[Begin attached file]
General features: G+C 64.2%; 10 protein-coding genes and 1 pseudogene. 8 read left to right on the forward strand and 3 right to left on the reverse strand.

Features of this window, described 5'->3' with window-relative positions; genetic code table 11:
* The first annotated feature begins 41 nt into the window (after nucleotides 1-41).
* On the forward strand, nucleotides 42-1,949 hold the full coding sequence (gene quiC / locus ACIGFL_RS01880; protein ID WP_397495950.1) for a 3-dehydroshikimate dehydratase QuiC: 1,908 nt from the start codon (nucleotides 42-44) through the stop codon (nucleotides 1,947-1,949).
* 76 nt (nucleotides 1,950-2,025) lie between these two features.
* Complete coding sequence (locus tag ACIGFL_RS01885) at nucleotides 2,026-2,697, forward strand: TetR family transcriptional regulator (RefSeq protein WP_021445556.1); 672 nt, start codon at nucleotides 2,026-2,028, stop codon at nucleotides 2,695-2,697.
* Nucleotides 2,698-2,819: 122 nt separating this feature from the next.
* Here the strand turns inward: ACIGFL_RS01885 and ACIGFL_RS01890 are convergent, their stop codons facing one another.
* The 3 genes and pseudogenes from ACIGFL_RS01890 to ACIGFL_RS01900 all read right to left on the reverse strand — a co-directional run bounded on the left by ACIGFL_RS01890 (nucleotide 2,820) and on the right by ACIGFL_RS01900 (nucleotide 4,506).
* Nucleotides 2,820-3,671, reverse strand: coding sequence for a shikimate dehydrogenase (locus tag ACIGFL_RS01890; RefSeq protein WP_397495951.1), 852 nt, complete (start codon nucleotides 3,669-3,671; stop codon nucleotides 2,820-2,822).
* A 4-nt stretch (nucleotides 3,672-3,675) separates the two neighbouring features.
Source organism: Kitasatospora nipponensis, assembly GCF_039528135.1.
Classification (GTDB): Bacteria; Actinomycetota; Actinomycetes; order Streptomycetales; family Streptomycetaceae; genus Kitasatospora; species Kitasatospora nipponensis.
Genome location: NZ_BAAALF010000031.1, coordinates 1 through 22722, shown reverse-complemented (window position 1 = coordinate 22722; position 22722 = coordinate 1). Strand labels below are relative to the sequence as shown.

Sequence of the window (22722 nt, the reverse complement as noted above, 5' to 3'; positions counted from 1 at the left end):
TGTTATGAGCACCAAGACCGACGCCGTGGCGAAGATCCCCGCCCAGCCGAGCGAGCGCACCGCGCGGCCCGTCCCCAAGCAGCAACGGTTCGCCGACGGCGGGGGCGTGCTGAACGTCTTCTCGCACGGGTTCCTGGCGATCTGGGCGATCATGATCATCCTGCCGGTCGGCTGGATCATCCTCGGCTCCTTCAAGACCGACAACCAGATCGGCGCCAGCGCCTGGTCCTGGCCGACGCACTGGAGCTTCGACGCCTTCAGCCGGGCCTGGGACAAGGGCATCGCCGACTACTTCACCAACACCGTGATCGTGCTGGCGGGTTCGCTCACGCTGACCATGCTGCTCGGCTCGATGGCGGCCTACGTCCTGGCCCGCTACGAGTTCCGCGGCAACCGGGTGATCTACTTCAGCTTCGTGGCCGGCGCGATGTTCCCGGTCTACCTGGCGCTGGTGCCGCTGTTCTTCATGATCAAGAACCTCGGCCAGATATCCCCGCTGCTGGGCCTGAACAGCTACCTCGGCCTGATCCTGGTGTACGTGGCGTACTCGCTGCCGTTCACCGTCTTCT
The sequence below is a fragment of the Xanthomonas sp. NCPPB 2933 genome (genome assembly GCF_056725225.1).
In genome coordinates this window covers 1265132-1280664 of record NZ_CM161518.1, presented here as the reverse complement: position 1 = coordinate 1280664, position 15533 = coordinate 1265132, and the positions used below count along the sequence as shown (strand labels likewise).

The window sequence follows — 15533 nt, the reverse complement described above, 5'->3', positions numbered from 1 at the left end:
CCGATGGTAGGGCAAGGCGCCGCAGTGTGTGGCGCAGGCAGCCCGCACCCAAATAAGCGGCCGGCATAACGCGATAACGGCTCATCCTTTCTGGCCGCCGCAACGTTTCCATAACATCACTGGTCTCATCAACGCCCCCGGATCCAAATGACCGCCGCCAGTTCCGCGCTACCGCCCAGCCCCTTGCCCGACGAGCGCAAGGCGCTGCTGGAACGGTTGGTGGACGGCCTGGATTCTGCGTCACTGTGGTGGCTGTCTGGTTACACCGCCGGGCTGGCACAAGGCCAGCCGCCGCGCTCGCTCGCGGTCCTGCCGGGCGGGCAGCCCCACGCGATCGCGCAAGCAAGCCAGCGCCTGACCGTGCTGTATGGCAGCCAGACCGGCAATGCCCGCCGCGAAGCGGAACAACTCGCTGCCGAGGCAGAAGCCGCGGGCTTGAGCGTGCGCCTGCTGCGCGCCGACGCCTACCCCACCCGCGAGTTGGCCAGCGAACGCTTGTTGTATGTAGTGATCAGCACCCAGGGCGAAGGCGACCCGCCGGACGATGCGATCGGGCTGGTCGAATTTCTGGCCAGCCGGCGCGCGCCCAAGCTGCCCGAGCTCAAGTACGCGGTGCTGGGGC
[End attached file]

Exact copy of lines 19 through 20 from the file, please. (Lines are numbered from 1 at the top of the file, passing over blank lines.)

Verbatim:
The window sequence follows — 15533 nt, the reverse complement described above, 5'->3', positions numbered from 1 at the left end:
CCGATGGTAGGGCAAGGCGCCGCAGTGTGTGGCGCAGGCAGCCCGCACCCAAATAAGCGGCCGGCATAACGCGATAACGGCTCATCCTTTCTGGCCGCCGCAACGTTTCCATAACATCACTGGTCTCATCAACGCCCCCGGATCCAAATGACCGCCGCCAGTTCCGCGCTACCGCCCAGCCCCTTGCCCGACGAGCGCAAGGCGCTGCTGGAACGGTTGGTGGACGGCCTGGATTCTGCGTCACTGTGGTGGCTGTCTGGTTACACCGCCGGGCTGGCACAAGGCCAGCCGCCGCGCTCGCTCGCGGTCCTGCCGGGCGGGCAGCCCCACGCGATCGCGCAAGCAAGCCAGCGCCTGACCGTGCTGTATGGCAGCCAGACCGGCAATGCCCGCCGCGAAGCGGAACAACTCGCTGCCGAGGCAGAAGCCGCGGGCTTGAGCGTGCGCCTGCTGCGCGCCGACGCCTACCCCACCCGCGAGTTGGCCAGCGAACGCTTGTTGTATGTAGTGATCAGCACCCAGGGCGAAGGCGACCCGCCGGACGATGCGATCGGGCTGGTCGAATTTCTGGCCAGCCGGCGCGCGCCCAAGCTGCCCGAGCTCAAGTACGCGGTGCTGGGGC